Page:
Dr. Laurie Miller, assistant professor of practice in economics at the University of Nebraska–Lincoln College of Business Administration, recently had her paper “Caregivers, Firm Policies and Gender Discrimination Claims,” published in the Review of Economics of the Household
. The paper follows on the heels of her first accepted publication “Teams, Wages and Wage Dispersion,” which will appear in the International Journal of Manpower
Both publications have spun off Miller’s doctoral dissertation work in labor economics which is at the heart of her research interest.
“A lot of the work in my dissertation is about the consequences of schedule flexibilities,” Miller said. “I’m interested in flexibilities because it has an opportunity to benefit workers and firms.”
In 2007, the Equal Employment Opportunity Commission made it possible to claim caregiver discrimination as a type of gender discrimination. Miller’s research asked subjects if they felt they were discriminated against at their job because of their family care giving responsibilities.
“We were the first ones to look at this,” she said. “We were trying to identify what types of worker and firm characteristics are associated with claims of caregiver discrimination and gender discrimination. The big take away we found was women with greater work-family conflict are more likely to report both caregiver and gender discrimination.”
Laurie Miller teaching economics at CBA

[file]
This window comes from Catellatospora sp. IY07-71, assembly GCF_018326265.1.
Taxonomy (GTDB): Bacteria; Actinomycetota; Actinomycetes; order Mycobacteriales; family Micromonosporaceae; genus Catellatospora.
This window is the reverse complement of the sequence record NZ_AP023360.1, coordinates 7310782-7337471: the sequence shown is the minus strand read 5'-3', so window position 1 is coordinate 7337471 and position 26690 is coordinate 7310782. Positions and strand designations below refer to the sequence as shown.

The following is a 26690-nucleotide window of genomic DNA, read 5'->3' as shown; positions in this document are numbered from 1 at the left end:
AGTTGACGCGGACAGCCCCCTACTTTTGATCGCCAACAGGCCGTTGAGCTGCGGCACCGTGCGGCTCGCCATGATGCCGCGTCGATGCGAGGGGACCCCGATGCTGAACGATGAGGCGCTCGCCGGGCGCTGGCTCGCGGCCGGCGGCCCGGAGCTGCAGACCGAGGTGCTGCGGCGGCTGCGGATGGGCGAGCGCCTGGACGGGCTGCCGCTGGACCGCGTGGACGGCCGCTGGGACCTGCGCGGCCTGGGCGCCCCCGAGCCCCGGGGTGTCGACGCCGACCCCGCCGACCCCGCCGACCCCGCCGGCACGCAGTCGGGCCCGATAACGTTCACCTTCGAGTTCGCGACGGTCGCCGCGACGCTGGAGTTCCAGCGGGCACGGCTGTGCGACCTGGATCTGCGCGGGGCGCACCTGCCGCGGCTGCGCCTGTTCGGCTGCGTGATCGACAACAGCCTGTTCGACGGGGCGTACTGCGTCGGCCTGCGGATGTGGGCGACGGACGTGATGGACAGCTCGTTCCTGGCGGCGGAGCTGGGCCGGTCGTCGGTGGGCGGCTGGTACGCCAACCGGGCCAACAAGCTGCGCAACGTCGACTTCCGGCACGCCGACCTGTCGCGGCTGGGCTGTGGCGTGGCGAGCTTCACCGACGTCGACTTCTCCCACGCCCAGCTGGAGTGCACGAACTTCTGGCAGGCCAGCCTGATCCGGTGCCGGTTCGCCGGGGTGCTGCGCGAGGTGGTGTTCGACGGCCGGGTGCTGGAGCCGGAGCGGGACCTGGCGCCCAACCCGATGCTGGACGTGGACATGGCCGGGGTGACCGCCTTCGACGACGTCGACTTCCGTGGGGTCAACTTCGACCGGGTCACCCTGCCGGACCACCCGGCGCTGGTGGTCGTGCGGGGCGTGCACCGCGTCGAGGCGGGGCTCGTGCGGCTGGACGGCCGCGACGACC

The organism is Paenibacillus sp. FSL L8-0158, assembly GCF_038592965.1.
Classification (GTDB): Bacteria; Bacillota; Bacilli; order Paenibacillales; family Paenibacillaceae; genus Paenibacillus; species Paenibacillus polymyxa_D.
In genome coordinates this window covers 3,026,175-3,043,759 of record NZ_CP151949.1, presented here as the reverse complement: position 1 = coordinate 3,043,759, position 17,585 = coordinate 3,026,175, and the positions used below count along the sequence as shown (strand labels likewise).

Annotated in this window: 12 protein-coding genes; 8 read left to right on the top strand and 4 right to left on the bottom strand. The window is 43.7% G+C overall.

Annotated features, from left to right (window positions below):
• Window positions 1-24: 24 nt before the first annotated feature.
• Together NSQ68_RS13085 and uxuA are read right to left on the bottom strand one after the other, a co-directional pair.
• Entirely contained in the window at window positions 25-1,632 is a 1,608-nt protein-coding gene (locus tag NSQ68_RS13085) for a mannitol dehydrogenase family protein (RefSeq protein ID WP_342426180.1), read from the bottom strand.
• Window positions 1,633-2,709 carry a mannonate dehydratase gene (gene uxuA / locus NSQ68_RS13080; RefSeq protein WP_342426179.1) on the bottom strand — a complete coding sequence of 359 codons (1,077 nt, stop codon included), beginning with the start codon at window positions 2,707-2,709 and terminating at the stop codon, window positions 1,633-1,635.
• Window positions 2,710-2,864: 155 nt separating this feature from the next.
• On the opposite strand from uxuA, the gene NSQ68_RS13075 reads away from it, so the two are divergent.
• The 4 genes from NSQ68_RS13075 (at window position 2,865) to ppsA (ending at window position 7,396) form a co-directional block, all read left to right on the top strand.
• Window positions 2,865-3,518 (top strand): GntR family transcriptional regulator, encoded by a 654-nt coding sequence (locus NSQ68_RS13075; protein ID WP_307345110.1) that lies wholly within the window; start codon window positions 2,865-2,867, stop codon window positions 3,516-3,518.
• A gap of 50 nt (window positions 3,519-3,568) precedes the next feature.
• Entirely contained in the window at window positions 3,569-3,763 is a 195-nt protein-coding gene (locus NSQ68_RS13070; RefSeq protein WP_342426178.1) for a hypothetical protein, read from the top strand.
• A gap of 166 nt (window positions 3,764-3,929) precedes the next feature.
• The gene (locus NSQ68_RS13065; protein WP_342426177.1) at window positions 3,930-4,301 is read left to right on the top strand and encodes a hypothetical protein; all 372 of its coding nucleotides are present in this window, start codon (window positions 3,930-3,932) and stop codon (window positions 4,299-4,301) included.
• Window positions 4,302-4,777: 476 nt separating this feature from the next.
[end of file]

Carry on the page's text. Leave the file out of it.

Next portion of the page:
She found employers who have formal workplace policies in place related to caregiving, generally have a decreased probability of claims.
“We found two formal policies that were associated with reduced claims of caregiver discrimination,” Miller said. “Working from home and the ability to rearrange your schedule to take care of family responsibilities were both shown to be important policy factors.”
Miller believes the practical benefits of her research on societal workplace dynamics are becoming more important.
“What we’re increasingly learning with regard to caregiving is that it also has implications for eldercare,” she said. “President Obama held the Flexibility Summit in 2010, because schedule flexibility and work-family conflict are such a big topic and it affects a lot of people.”
Dr. Scott Fuess, Karl H. Nelson Professor of Economics and Department Chair of Economics at CBA, noted the early impact Miller has already made in her academic career.
“The International Journal of Manpower
in particular is a respected outlet for labor economists,” Fuess said. “It’s always rewarding to achieve a publication and Laurie has made a great start here at the college.”
Miller came to CBA last fall after receiving her Ph.D. from the University of Wisconsin-Milwaukee. A third paper “Workplace Flexibilities, Job Satisfaction and Union Membership in the U.S. Workforce,” is forthcoming in the British Journal of Industrial Relations